While we are at it, we found the heart rate tracking to be spot on. We compared the reading from the watch to that of a standalone pulse oximeter, and the two were identical. However, the SPO2 tracking was off by about 2-5% and was slow to register.
The step tracking was also accurate. Compared to the physical reading we took while logging in 100 steps back and forth, the step counter on the watch was pretty much spot on. It can also track how many floors you climbed in a day, but it is not that accurate and took a few false readings when we were on a bumpy road in a cycle rickshaw or auto-rickshaw, which we found to be hilarious.
Altitude tracking was inaccurate, however. We gave the watch to one of our close friends who went on a mountain excursion in the Himalayas, and he noted a disparity of about 20 feet from the actual sea level.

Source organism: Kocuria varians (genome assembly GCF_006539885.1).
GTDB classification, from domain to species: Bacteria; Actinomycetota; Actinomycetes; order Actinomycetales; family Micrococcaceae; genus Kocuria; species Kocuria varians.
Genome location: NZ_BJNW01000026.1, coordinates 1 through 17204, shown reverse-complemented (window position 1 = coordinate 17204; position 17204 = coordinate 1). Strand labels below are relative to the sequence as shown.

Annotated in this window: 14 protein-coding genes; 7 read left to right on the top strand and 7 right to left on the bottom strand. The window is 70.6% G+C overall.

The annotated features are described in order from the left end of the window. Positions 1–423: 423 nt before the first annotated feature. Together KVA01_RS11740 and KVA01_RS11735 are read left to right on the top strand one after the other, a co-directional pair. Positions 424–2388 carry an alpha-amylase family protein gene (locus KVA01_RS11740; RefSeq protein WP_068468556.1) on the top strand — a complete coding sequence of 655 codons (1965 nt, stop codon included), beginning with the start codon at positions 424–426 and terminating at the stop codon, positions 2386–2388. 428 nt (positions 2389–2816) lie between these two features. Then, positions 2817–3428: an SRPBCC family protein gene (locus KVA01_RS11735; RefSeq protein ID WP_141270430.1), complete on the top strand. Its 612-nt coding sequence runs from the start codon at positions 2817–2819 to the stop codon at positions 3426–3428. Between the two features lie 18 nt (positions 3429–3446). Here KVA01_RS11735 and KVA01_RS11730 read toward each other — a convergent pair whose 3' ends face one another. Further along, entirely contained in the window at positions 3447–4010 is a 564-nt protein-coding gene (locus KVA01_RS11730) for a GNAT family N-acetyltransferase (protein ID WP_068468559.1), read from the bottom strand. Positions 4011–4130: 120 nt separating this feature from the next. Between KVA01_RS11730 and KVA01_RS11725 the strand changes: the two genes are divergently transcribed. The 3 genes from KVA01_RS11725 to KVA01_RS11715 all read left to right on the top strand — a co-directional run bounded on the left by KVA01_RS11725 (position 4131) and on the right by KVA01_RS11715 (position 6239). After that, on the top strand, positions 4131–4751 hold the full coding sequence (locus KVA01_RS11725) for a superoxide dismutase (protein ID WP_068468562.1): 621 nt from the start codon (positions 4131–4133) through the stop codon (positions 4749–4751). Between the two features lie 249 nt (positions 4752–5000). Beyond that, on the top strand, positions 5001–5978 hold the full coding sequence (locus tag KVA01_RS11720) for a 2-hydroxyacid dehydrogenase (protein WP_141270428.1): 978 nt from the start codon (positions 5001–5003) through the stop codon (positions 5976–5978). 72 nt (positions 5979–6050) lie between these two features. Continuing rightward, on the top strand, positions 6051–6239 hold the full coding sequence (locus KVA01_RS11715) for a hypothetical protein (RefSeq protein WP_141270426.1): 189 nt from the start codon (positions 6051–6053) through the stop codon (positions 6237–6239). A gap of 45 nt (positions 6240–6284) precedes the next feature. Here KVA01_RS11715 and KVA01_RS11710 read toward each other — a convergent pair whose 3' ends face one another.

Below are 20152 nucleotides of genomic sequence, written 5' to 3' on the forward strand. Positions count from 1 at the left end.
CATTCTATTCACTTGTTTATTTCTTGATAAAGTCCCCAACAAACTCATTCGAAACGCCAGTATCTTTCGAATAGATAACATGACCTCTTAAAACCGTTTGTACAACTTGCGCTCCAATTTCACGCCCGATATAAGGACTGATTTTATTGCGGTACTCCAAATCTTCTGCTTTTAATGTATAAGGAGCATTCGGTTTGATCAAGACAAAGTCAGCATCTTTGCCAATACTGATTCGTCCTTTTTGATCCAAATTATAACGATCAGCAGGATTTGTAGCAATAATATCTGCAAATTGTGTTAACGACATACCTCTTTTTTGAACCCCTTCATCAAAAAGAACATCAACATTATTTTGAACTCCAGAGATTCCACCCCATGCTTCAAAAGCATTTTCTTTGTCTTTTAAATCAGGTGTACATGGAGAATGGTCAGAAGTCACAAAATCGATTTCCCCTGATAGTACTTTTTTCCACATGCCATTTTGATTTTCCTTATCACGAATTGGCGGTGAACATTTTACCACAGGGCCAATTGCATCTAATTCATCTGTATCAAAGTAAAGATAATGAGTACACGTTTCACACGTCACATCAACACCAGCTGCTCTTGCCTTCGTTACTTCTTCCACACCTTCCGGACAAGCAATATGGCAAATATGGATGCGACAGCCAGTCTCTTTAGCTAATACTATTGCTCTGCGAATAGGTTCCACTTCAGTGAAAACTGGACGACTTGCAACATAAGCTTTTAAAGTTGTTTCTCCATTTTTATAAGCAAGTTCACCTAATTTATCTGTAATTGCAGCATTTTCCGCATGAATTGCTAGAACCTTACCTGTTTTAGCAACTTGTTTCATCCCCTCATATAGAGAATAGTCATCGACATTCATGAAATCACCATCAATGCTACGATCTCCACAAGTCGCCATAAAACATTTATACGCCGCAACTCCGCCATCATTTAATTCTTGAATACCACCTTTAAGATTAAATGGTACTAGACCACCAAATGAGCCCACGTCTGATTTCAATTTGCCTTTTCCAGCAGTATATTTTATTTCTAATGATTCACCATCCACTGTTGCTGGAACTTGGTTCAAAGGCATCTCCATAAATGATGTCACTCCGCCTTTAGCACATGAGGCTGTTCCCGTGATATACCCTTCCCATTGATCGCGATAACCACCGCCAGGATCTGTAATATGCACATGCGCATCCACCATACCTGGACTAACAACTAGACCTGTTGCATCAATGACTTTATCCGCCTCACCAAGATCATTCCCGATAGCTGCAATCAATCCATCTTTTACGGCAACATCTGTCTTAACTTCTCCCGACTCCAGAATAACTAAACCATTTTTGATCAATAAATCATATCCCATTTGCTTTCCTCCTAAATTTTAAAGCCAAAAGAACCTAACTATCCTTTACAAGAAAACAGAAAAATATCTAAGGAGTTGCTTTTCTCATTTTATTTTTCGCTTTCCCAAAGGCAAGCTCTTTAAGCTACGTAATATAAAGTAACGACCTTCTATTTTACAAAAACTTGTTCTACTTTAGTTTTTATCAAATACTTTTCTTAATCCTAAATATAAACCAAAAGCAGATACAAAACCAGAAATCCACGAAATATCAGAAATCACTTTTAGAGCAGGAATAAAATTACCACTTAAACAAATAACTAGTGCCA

Another feature that’s right there in the name is solar charging. The front panel doubles up as a light-absorbing surface that can charge the watch. This is to supplement the wired charging capabilities of the watch, not replace it, and nor does it guarantee endless battery backup. You will have to deliberately keep the watch facing up towards the Sun for best results, preferably in an open space. This means you’ll have to take it off your hand or else expect to see a nice medium rare tan on your arm. Oh, and you get a nice graph in the watch and app that shows you the solar intensity your watch has been through.